After spending a short night in a hotel in the town of Yungay, we piled into the vehicles by 5am and drove to Huascarán National Park, arriving around 6:15am. While the crew prepared breakfast on the tailgate (including nice HOT beverages -- it was COLD at that elevation!), we fairly quickly found our target birds in the trees around the parking lot: Giant Conebill (a Polylepis forest specialist), Ancash Tapaculo (endemic to Peru), and Plain-tailed Warbling-Finch (a rare bird also endemic to Peru). After breakfast, we birded our way into the park, finding lots of waterfowl and other high elevation birds. We birded Huascarán NP until ca. 10am, then drove (with a few birding stops) about 6 hours to San Damián
Huascarán National Park, ca. 3800m (ca. 12,500 feet)
Mt. Huascarán, rising 6768m (22,205 feet), is Peru's tallest peak.
Polylepis is an unusual tree endemic to the high elevation Andes. This species can form large forests with several species of birds and other organisms that are specially adapted for this unique habitat.
Close-up of Polylepis flowers. This tree is a member of the Rose family (Rosaceae) and naturally occurs at higher elevations than any other flowering tree in the world!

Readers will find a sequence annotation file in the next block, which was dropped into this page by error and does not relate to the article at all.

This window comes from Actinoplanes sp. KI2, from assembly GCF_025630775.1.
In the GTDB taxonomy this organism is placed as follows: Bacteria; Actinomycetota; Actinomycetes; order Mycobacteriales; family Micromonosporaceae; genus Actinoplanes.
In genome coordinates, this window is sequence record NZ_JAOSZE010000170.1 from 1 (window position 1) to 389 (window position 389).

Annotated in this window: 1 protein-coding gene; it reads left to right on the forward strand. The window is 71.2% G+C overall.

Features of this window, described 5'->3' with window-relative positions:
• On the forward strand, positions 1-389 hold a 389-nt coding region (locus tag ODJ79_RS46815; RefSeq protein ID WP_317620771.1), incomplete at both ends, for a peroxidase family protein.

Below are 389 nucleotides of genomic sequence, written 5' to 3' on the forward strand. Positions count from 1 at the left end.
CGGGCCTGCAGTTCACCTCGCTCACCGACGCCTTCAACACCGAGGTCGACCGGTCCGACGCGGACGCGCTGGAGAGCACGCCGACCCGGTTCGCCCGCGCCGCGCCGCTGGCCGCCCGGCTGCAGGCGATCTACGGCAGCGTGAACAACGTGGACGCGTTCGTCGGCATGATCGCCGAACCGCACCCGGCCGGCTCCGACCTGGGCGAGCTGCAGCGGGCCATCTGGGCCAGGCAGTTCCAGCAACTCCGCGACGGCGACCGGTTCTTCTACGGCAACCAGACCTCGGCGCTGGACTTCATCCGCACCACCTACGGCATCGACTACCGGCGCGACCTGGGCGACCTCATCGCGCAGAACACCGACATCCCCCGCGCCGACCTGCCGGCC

The first of a series of lakes in Huascarán N.P.
Derb scans Lake Chinancocha.
We drove up to the headwaters of this lake, where there was a marshy slough with lots of waterfowl. Check out more waterfowl shots on my Peru Birds photo page.
From left: Harry, Juan, Goyo, David, and Derb bird the river wetland.
Harry scans for cinclodes & miners.
Goyo checks out the Torrent Duck
Here is the view from the road of Mt. Huascarán after we left the park and were on our way south.
After leaving the national park, we drove through Huaraz, where I snapped a few shots of typical Peruvian street scenes.
Here, some ladies are setting up a street shop. Note the pile of raw wool behind them, waiting to be spun into yarn.
Street shops carried a bit of everything, from clothing and blankets to furniture. It was interesting to note that most of the younger people dressed just like us gringos.
Departing Huaraz we once again were treated with spectacular views of the Cordillera Blanca range of the Andes as we worked our way up to 4000+ meters (13,100+ feet) to bird the puna/paramo habitats for a while.
Here's the group enjoying birding success!
Master chofer Julio en el coche.
This is the typical view of Julio that I had most of the trip!
Master chofer Lucho en el coche.
And here's a typical view that Lucho and Julio had while driving the roads . . .
And another typical view for our excellent drivers. Many locals rode on top of cargo trucks as a means of mass transit in rural Peru.
We also saw many folks near their homes on the side of the road preparing the fruits of their harvests. I'm not sure on which crop they are working here. Anybody know?
Here's a señora making yarn from raw sheep's wool.
Yet another fun road we traveled in the Andes . . . can you say, "switchbacks and hairpin turns"?
So, does this look like a foot bridge or a vehicle bridge to you?
Survey says . . . BOTH!
ITINERARY: Or jump to another section of the trip.
Created on ... December 8, 2003 | email@example.com